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The Program in Quantitative and Computational Biology (QCB) is intended to facilitate graduate education at Princeton at the interface of biology, the more quantitative sciences, and computation. Administered from The Lewis-Sigler Institute for Integrative Genomics, QCB is a collaboration in multidisciplinary graduate education among faculty in the Institute and the Departments of Chemistry, Chemical and Biological Engineering, Computer Science, Ecology and Evolutionary Biology, Molecular Biology, and Physics. The program covers the fields of genomics, computational biology, systems biology, biophysics, quantitative genetics, molecular evolution, and microbial interactions.
Two courses: QCB 515 and COS/QCB 551 are required for all students, as is a Responsible Conduct in Research (RCR) course. Three additional courses can be chosen from the following list. Course selections must include at least one course from both quantitative and biological course options.
Note: The full course of study must be reviewed and approved by the DGS.
Research Colloquium: QCB Graduate Colloquium
QCB Graduate Colloquium is a research colloquium that has been developed for QCB graduate students, usually held on an afternoon during the fall and spring terms. In the fall, the colloquium will give students an opportunity to hear about the work our faculty are doing and is intended to help students with their lab rotation decisions. In the spring, students enhance their oral presentation skills by presenting their lab work to their peers.
Rotations All students are required to complete a minimum of two research rotations, with a maximum of four, to explore possible research advisers. At least one rotation project must be theoretical/computational, and one must be experimental.
The general examination is usually taken in January of the second year, and consists of one 3 hour oral session on the student’s thesis proposal, as well as a second “mock” thesis proposal on a subject outside the scope of the thesis work.
The Master of Arts (M.A.) degree is normally an incidental degree on the way to full Ph.D. candidacy and is earned after a student successfully passes the general examination. It may also be awarded to students who, for various reasons, leave the Ph.D. program, provided that the requirements have been met.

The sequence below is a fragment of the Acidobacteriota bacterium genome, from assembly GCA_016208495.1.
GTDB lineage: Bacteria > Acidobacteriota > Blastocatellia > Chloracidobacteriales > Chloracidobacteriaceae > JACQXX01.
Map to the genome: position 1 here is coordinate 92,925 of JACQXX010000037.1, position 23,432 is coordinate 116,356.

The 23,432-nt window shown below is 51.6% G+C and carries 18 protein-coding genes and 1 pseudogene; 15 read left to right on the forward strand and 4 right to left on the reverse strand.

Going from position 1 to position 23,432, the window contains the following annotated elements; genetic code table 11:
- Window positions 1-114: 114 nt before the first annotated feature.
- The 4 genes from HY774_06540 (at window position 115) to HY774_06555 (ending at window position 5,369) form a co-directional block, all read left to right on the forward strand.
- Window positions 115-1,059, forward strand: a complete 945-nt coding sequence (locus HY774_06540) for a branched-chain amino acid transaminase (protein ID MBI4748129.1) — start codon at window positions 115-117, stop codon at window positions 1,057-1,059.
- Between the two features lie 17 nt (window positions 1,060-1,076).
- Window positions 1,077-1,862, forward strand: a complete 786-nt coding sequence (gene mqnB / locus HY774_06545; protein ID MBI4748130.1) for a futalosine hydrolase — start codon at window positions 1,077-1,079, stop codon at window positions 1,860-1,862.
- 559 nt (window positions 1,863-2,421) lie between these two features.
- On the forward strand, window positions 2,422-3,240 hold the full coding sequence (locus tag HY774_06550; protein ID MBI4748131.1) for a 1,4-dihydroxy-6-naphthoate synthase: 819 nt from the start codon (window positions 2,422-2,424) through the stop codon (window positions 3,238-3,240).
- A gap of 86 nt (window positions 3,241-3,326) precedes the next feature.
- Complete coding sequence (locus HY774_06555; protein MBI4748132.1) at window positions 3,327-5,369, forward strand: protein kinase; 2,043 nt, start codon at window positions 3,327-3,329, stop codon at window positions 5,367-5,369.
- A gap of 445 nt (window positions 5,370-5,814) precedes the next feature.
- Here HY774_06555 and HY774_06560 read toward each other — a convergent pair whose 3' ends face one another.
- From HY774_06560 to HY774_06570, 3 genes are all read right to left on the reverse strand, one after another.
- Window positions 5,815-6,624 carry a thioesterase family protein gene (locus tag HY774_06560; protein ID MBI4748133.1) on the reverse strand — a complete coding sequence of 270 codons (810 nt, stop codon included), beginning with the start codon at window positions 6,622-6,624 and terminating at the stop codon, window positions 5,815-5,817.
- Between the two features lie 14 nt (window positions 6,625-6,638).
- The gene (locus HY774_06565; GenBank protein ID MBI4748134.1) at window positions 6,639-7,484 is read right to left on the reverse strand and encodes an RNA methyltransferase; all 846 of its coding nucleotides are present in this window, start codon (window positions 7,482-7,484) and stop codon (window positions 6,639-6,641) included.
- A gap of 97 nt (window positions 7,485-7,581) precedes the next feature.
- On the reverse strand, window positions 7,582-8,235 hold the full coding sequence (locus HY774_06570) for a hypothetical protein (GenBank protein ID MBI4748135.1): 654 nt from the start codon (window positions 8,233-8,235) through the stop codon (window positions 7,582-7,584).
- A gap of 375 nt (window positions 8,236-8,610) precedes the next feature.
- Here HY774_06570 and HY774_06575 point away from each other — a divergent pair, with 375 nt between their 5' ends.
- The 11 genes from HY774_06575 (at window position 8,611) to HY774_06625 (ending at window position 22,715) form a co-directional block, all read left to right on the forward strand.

At least two semesters of teaching are required for all graduate students. Students will typically teach in the fall and spring terms of their third year. Teaching assignments are made by the DGS, and students are notified of assignments in the summer of their second year.
Research progress is overseen by a thesis committee selected by the student after passing the general exam.
The dissertation and FPO are required for all Ph.D. students. All students must write and successfully defend their dissertation.
Eric F. Wieschaus
Peter Andolfatto, Ecology and Evolutionary Biology, Lewis-Sigler Institute for Integrative Genomics
Coleen T. Murphy, Molecular Biology, Lewis-Sigler Institute for Integrative Genomics
Joshua D. Rabinowitz, Chemistry, Lewis-Sigler Institute for Integrative Genomics
Joshua W. Shaevitz, Physics, Lewis-Sigler Institute for Integrative Genomics
Olga G. Troyanskaya, Computer Science, Lewis-Sigler Institute for Integrative Genomics
Eric F. Wieschaus, Molecular Biology, Lewis-Sigler Institute for Integrative Genomics
Courses listed below are graduate-level courses that have been approved by the program’s faculty as well as the Curriculum Subcommittee of the Faculty Committee on the Graduate School as permanent course offerings. Permanent courses may be offered by the department or program on an ongoing basis, depending on curricular needs, scheduling requirements, and student interest. Not listed below are undergraduate courses and one-time-only graduate courses, which may be found for a specific term through the Registrar’s website. Also not listed are graduate-level independent reading and research courses, which may be approved by the Graduate School for individual students.